HomeRantWindows still doesn’t clean up its temp files


Windows still doesn’t clean up its temp files — 8 Comments

  1. The temp file thing doesn’t really bother me. With HD space and plentiful and cheap as it is, I don’t think cluttering the directory has an impact on performance.

    I would like it if each of those files had a property identifying which application created it, and if each process in Task Manager, or start up item in MSCONFIG also had a property that identified exactly where is came from and what application owns it.

  2. I think this responsibility should fall on the developer of each application. Back in the days of MS-Dos, temporary files left over were the sign of a program written poorly, behaving poorly or crashing.

    I have seen excessive numbers of temp files slow down even server-grade computers. It takes processor time for applications to sift through the %TEMP% to see if a file name already exists. Especially when the count approaches 10,000 files

    One of favorite quick-n-dirty ways to clean this up is a ‘rmdir /s/q %temp%’ from a command prompt. Files in use will not be removed, but it’s still safer to exit open applications beforehand.

    Cromley — Indeed, I agree with you. It would be great if there was some kind of extended attribute assigned to files (application CLSID or something) so I could see what created them. Of course this probably would mean a rewrite of the NTFS structure.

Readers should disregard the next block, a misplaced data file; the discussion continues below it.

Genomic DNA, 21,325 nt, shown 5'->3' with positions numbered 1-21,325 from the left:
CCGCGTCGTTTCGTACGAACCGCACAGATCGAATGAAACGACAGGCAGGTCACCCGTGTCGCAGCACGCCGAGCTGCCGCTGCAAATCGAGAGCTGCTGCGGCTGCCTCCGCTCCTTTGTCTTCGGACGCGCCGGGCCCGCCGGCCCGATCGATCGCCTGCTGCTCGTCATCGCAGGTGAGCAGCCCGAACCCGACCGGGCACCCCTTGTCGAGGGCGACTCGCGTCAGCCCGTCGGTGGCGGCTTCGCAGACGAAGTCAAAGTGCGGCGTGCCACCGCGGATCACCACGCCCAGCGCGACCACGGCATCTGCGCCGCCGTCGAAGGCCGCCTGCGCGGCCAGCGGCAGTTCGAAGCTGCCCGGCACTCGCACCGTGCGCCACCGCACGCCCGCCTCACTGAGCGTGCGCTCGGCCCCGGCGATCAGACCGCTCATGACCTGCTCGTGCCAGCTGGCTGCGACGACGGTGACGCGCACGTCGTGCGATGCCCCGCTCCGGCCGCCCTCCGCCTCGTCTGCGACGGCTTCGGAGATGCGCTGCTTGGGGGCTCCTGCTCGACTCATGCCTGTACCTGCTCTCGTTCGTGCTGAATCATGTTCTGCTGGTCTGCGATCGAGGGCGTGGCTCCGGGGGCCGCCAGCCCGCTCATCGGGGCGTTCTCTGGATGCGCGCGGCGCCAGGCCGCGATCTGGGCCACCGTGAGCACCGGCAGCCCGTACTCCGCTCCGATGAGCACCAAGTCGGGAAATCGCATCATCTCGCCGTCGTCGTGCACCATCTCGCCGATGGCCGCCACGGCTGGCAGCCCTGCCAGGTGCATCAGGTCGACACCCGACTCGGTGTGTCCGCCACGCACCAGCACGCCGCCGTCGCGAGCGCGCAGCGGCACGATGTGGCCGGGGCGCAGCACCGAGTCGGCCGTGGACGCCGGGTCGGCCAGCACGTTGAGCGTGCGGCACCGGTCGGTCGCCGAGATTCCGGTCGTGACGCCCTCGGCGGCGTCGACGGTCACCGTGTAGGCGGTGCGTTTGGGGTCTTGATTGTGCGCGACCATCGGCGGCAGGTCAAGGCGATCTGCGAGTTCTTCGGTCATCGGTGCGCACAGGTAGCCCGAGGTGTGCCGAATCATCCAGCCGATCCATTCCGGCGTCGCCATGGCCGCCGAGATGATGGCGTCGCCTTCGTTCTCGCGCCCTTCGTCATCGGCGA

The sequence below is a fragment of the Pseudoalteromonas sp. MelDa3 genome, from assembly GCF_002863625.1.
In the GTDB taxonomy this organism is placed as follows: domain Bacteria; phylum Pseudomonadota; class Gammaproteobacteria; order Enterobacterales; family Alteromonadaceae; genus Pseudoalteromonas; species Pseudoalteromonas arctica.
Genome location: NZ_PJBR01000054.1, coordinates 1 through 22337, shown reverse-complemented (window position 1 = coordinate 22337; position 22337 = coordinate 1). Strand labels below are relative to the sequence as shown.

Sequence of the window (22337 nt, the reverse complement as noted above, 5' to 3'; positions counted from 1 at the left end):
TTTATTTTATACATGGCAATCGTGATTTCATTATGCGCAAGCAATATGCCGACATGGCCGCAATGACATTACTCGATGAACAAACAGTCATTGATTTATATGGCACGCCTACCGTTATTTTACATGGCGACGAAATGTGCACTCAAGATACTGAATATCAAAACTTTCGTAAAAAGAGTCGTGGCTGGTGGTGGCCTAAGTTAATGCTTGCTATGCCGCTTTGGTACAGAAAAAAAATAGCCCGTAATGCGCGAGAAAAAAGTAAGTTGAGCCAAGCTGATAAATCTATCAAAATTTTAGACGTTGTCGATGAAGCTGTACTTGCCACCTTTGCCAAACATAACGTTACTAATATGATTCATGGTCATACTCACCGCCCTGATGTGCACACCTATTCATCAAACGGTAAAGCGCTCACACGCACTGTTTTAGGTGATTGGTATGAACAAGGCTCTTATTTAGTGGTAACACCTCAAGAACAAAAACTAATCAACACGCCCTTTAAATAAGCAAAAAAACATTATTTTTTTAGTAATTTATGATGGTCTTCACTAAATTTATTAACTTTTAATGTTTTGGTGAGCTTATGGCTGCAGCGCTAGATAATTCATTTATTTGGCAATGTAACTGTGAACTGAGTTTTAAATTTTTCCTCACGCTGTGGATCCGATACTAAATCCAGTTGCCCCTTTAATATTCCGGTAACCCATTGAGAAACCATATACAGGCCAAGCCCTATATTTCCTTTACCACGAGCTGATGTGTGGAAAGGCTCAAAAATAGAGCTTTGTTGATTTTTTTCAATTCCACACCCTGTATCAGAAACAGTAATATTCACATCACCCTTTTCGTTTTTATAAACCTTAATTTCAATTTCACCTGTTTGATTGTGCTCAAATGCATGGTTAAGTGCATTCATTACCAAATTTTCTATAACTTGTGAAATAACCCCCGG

3. Well, I’ve noticed that performance starts to be affected starting from about 1,000 files… more files means a greater performance hit.

    I once saw a temp folder with 50,000 files in it… the PC was almost unuseable.

    So, its not about how much space the files take up, its probably more about how windows copes with needing to often access a folder with over 1,000 entries.

    Even with caching, you quickly run out of cache. And you really want to be caching “proper” files and programs, not temp files.

    Having a unix background, I’ve seen a similar problem with unix/linux. And the only solution is to erase the temp folder at startup and/or on a regular basis. unix/linux often has services that will do this cleanup.

    Its easy to say that poorly written programs are to blame, but this also happens if a program crashes (or is terminated) before it gets a chance to clean-up its temp files.

    At the end of the day, the best solution, if not very elegant, involves windows doing a cleanup at boot time, or even having a simple service that deletes temp files older than, say, 1 week.

    After all, windows provides the facility to use %TEMP%, so it should maintain it.

    If %TEMP% wasn’t available, I can see most programs creating a folder like: c:Program FilesMyApptemp … and then using that for temp files.

  4. I give Windows a good cleaning every six months – it is called “reformat and reinstall” Windows has so much bloat to it that it will eventually start eating itself.

  5. I’ve used Windows and Macs side-by-side since the mid-80s. This has never been a problem on the Macs and has always been a problem on PCs.

    With everything else Microsoft has copied from them, you would think they would get the message and do this, too. But noooooooo. I do believe it is because MS simply does not care about the consumer at all.